Statement on the Final Financial Sector Monitoring Mission to Spain

Press Release No.13/511
December 16, 2013

A staff team from the International Monetary Fund (IMF) visited Madrid December 2-16 for the fifth independent monitoring mission in the context of the European financial assistance for bank recapitalization, as agreed with the Spanish authorities and the European Commission (EC) on July 20, 2012. This was the final such mission, as the bank recapitalization arrangement expires in late January 2014. The team met with official and private-sector representatives and discussed its preliminary findings with the Spanish authorities and European partners at the end of the visit. Staff will convey a final report to the authorities and the EC by early February 2014.

Program achievements

Implementation of the financial sector program by the Spanish authorities has been steadfast, and all of the program’s specific measures are now complete. These include:

  • identifying undercapitalized banks via a comprehensive asset quality review and independent stress test;
  • taking actions to address these shortfalls, supported by funding from the European Stability Mechanism;
  • segregating certain types of real estate-related assets of state-aided banks into a specialized asset management company (SAREB);
  • adopting plans to restructure or resolve state-aided banks within a few years, with implementation now well underway;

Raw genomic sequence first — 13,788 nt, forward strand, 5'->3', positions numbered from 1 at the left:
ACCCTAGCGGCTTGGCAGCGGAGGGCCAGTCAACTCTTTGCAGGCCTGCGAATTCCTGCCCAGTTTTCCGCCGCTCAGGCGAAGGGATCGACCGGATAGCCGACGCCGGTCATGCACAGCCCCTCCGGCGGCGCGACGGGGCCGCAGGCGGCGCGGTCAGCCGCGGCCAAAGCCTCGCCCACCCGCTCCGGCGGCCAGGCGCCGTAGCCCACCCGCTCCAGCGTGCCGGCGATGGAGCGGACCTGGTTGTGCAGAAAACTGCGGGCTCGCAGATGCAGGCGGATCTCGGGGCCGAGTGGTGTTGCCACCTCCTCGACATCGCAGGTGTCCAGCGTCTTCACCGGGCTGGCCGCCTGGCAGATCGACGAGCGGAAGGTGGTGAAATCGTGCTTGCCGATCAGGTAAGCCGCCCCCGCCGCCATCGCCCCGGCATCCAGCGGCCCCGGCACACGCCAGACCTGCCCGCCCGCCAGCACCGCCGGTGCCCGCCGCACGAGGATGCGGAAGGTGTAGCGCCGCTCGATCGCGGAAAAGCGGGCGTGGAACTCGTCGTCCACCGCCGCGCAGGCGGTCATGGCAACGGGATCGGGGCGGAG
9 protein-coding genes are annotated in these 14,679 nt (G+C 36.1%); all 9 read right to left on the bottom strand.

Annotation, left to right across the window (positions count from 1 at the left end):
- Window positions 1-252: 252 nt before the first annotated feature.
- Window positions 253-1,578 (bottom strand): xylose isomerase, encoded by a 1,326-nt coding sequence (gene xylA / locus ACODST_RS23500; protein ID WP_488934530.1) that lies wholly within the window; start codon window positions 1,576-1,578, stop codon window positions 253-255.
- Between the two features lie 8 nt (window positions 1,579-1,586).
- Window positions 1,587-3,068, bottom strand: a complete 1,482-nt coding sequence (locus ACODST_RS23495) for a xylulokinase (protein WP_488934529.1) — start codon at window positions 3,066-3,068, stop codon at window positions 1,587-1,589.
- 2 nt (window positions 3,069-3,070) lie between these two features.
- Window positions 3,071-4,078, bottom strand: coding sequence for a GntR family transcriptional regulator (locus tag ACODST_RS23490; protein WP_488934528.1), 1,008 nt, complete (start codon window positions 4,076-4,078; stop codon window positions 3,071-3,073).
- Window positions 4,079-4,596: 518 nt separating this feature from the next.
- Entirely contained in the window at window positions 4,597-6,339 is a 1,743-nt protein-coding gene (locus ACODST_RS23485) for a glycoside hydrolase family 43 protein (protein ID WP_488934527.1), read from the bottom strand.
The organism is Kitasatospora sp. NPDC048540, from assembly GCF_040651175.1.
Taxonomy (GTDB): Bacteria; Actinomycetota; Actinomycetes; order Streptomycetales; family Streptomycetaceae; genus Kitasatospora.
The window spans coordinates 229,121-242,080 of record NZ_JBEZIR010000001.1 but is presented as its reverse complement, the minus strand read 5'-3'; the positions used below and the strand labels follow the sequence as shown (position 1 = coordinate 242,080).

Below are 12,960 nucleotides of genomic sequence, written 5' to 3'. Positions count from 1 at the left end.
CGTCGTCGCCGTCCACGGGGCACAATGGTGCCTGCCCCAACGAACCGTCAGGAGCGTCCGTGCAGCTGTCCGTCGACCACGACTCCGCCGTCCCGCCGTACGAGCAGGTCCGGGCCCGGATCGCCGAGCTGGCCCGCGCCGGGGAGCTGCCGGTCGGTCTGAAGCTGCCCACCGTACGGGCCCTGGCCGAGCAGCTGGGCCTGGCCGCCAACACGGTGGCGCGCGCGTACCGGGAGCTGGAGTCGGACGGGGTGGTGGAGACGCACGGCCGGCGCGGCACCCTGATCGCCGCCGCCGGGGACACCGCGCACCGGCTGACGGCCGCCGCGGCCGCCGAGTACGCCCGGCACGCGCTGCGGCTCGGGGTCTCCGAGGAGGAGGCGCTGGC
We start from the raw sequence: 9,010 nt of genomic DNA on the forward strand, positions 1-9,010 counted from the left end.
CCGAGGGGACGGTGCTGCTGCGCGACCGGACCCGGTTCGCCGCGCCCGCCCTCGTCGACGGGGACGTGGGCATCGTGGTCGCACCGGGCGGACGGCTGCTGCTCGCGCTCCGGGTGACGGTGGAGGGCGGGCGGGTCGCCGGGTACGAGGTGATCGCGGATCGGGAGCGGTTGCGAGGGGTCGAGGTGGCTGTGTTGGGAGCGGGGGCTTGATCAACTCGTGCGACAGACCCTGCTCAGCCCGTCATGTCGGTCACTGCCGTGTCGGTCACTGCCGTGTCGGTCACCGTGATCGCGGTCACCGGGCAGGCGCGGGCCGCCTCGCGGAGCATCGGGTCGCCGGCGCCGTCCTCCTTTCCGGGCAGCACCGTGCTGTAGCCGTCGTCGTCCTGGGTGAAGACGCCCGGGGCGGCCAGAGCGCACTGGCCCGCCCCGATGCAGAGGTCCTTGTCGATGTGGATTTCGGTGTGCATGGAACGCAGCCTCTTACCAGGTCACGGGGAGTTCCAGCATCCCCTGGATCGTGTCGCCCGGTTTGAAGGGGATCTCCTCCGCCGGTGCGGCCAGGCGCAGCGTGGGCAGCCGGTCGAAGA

• adopting reforms to Spain’s frameworks for bank resolution, regulation, and supervision that should enhance financial stability and better protect the taxpayer; and
  • developing a major reform of the legal framework for former savings banks, which is now in the final stages in parliament and expected to be adopted by end-2013.

Efforts under the program have made the banking system stronger, safer, and leaner, as has important policy progress at the European level. These developments have in turn supported financial stability and investor confidence—key prerequisites for solid and sustainable growth.

Remaining challenges and policy agenda

Notwithstanding this substantial progress and the recent stabilization of output, important challenges for the financial sector remain, as the economy continues to undergo a process of private-sector deleveraging and fiscal consolidation that can restrain the pace of recovery, with concomitant challenges for bank profitability. Other uncertainties for the sector arise from unknowns regarding the methodology of the forthcoming European bank asset quality review and stress test, as well as the unwinding of the state’s ownership interest in intervened banks over the next few years.

It will thus be crucial to maintain the reform momentum. Sustained efforts will help safeguard and build upon the program’s gains, while further enhancing banks’ ability to lend and support the nascent recovery:

  • At the Spanish level, priorities include continued pro-active monitoring and supervision, including continued efforts to ensure adequate provisioning and to help prepare banks for the forthcoming European tests. Efforts to ensure adequate provisioning will also foster asset disposal over time, helping to free space on banks’ balance sheets for new lending. Supervisors should also continue to encourage banks to build nominal capital—including by taking advantage of buoyant equity markets to boost share issuance, restraining cash dividends, and supporting profits through further efficiency gains—rather than relying on credit contraction to support capital ratios.
  • At the euro-wide level, priorities include further progress on banking union and continued monetary policy support to help reduce financial fragmentation, ease credit conditions, and assist the recovery.

Strong efforts along these lines could help generate a self-reinforcing and virtuous cycle of falling funding costs, higher profitability and capital, easier credit conditions for households and businesses, and more job creation.



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